Underground economy grows beyond the formal


Source: Valor Econômico, 03/11/2008

The rhythm of piracy continues to be intense in Brazil and is spreading in several sectors despite the apprehension of an increasing volume of fake goods. In addition to software, CDs, DVDs, sporting goods, clothing, toys, cosmetics and cleaning utensils, among other consumer products, counterfeiting also affects other items of restricted use, such as medicines, surgical materials and even vehicle inserts and wheel bearings. airplane turbines. The list is immense and the negative effects are being felt in the economy.

André Franco Montoro Filho: “With more income, people tend to buy more pirated and non-pirated products”

The government has closed its grip on piracy, increasing repression, while businessmen and civil society organizations are embarking on a real crusade to raise awareness of the harmful effects of this practice. Last year, the IRS seized the equivalent of R $ 1,051 billion in counterfeit items, approximately 20% more than in 2006. However, nothing seems to contain the action of gangs, which have efficient logistics to supply the market with pirated products or with original goods imported irregularly - most of them from Asia. A scenario that contributes to further denigrate the image of Brazil, which appears on the list of the ten countries with the highest incidence of piracy.

In the market there is a consensus that the high tax burden is one of the factors that favor the advance of piracy. Taxes and charges on the production chain are passed on to the final consumer, who tends to give preference to the lowest prices practiced in the informal economy even at the risk of purchasing products that can harm health, which have no guarantee or technical assistance. .

The growth of the economy also stimulates piracy, says André Franco Montoro Filho, executive president of the Brazilian Institute of Ethics in Competition (Etco). "With more income, people tend to buy more pirated and non-pirated products," he explains. According to him, piracy is part of the so-called underground economy - defined as the set of informal activities - that has been growing more than the real economy.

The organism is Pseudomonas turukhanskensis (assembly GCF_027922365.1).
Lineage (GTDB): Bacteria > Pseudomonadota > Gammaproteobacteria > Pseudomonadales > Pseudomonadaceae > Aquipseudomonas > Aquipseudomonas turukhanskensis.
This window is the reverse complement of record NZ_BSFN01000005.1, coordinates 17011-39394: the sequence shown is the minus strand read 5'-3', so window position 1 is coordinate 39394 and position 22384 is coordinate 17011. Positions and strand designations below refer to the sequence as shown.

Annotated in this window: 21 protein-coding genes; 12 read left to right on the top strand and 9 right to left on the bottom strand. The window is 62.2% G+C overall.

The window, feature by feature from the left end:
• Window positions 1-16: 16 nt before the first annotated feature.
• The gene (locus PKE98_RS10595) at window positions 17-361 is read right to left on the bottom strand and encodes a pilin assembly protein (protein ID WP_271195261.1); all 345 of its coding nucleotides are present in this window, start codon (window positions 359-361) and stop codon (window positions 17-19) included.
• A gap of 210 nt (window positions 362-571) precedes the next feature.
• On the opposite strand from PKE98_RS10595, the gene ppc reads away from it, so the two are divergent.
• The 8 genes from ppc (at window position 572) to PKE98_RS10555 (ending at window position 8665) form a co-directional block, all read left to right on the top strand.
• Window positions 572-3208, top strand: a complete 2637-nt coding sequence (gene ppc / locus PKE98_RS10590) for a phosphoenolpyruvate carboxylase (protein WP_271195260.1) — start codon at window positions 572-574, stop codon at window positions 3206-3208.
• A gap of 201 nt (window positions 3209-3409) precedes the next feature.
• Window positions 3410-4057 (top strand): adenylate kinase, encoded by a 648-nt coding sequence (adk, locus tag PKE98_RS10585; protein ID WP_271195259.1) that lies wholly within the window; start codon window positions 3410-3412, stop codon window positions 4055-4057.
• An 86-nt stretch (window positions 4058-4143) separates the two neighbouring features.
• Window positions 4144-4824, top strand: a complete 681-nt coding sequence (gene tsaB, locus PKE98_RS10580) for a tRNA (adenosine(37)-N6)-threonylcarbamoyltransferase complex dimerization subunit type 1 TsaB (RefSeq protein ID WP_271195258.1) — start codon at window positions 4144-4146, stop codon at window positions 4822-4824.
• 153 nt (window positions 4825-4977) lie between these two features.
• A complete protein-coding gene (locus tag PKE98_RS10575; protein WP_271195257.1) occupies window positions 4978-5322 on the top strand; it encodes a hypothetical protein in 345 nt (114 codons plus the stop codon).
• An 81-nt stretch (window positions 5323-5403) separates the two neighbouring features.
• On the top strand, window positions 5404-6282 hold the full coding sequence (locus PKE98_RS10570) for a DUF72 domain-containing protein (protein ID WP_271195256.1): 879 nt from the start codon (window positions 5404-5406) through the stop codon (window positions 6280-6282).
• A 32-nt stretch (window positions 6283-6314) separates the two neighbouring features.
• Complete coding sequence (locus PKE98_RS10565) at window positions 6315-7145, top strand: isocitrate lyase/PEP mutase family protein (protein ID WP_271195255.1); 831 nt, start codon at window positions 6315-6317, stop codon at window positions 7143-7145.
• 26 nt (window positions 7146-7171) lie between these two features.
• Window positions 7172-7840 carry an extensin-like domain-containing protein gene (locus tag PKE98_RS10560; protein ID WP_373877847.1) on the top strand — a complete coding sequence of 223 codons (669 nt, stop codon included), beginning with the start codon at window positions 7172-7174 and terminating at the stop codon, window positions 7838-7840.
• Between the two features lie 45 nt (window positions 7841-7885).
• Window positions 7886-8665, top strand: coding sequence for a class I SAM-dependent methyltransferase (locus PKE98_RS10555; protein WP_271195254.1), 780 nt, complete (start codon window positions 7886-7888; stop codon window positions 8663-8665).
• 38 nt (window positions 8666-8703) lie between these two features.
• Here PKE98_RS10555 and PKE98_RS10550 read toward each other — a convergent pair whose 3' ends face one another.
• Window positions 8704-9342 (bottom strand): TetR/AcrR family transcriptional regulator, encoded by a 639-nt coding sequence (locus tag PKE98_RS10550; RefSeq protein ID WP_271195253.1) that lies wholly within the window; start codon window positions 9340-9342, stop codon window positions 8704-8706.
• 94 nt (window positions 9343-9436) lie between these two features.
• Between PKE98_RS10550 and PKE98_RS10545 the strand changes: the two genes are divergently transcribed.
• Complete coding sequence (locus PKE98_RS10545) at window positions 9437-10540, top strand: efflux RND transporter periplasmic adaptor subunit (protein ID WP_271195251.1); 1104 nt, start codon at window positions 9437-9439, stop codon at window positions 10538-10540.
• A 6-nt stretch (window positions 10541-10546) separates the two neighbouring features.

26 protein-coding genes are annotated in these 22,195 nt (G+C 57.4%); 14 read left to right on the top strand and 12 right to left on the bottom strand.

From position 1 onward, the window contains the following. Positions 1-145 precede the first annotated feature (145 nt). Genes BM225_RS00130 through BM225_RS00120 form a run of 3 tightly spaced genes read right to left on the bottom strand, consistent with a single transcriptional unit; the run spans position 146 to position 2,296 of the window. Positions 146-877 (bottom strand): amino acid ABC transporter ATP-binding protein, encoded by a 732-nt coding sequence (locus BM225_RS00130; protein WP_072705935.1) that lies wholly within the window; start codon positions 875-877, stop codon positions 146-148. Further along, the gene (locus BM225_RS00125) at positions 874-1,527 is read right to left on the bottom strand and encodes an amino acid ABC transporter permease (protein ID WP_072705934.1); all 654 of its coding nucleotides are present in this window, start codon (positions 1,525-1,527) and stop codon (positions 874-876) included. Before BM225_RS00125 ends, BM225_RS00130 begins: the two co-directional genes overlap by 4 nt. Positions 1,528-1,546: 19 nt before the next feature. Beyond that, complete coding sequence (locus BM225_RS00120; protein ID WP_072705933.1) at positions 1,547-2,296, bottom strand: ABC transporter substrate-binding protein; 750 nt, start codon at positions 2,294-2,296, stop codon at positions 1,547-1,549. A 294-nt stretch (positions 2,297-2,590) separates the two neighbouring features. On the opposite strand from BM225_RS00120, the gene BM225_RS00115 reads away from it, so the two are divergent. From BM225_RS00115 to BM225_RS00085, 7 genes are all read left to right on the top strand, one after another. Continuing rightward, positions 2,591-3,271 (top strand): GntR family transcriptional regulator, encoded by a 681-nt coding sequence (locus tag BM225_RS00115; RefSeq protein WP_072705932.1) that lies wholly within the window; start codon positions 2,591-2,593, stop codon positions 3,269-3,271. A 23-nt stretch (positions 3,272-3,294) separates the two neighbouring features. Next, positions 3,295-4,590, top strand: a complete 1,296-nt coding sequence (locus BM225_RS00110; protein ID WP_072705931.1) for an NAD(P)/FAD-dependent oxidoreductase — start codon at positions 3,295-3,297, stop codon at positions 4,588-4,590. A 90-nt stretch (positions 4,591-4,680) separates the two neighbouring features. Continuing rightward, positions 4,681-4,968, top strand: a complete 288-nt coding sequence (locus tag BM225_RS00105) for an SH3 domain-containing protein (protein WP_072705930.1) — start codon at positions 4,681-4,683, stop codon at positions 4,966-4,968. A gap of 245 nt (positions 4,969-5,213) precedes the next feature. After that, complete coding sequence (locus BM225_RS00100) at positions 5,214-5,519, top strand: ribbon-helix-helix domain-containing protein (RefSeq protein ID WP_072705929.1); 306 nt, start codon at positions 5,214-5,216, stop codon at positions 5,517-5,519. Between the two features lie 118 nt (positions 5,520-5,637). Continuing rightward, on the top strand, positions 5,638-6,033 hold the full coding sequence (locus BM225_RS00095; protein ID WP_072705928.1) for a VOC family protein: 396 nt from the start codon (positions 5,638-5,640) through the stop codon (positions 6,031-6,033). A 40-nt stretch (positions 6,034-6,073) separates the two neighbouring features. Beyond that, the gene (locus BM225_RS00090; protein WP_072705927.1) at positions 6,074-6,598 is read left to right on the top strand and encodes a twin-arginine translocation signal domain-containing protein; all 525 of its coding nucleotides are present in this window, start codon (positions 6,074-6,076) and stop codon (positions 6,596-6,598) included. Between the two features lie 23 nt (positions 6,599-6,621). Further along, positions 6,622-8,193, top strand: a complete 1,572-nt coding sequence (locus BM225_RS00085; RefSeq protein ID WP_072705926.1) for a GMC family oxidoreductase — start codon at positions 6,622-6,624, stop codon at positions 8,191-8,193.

Mormaii, a traditional manufacturer of sunglasses, has adopted an aggressive strategy to combat piracy through market monitoring work, which has resulted in an average of 50 to 60 lawsuits per month against offenders. In addition, it closed in on ports against counterfeit goods brought from China. As a result, it managed to reduce the piracy rate of its products by 80% and maintain the value of its brand. “There were times when at each formal sunglasses sales point, there were another ten selling counterfeit products,” says Fábio Meirelles, a lawyer for the company.

In addition to combating the supply of pirated products, there is an effort to curb demand, through educational actions to change consumer behavior. The Forum Against Piracy, which brings together 32 companies and associations from different sectors, bets on running an educational campaign on TV to show that illegal trade is bad for people and very bad for the country's economy, reveals Alexandre Cruz, president of the entity . "For every worker recruited by informal commerce, six vacancies are no longer open in the formal market." The play will begin airing nationally on TV Globo in November and will be on the air for a year.

Last year, Microsoft and the American Chamber of Commerce (Amcham) launched the Legal School project, which made teachers aware of the importance of discussing piracy with public school students. This work was carried out in 62 choices in Porto Alegre, Campinas, São Paulo and Goiânia and next year it will include three other municipalities, in addition to Brasília, informs Nayana Rizzo, from Amcham. A novelty was the creation of a blog, to allow the exchange of information and experiences between schools in an online environment.

Another aspect of the fight is of an economic nature and aims at the exemption of products whose price difference in relation to the similar pirate is very large. In the software sector, for example, the tax burden is around 50% and many suppliers are being encouraged to make the price more flexible to the final consumer, says Antonio Eduardo Mendes da Silva, coordinator of the anti-piracy working group of the Brazilian Software Association ( Abes).

Software piracy is 59% and, according to Santos, it has dropped 5% in the last two years. But as the information technology (IT) market has grown by around 25% in the past two years, industry losses due to the sale of illegal software have increased from $ 1,1 billion in 2006 to $ 1,6 billion billion last year. “If the piracy rate fell to 50% in the IT market, 11.500 new direct jobs would be created and additional revenue of US $ 2,9 billion would be generated. The government would raise US $ 309 million in additional taxes, ”he says.

Support for repression activities, through training of federal, highway, military and civil police, in addition to professionals from the Federal Revenue and the Judiciary, is considered essential to curb piracy. Abes, for example, trained 3.500 agents from 42 cities between 2006 and July this year. Until December, it will carry out training in another ten municipalities for 1.500 agents. “In addition, we are going to hold seminars and debates at universities and local companies,” says Santos.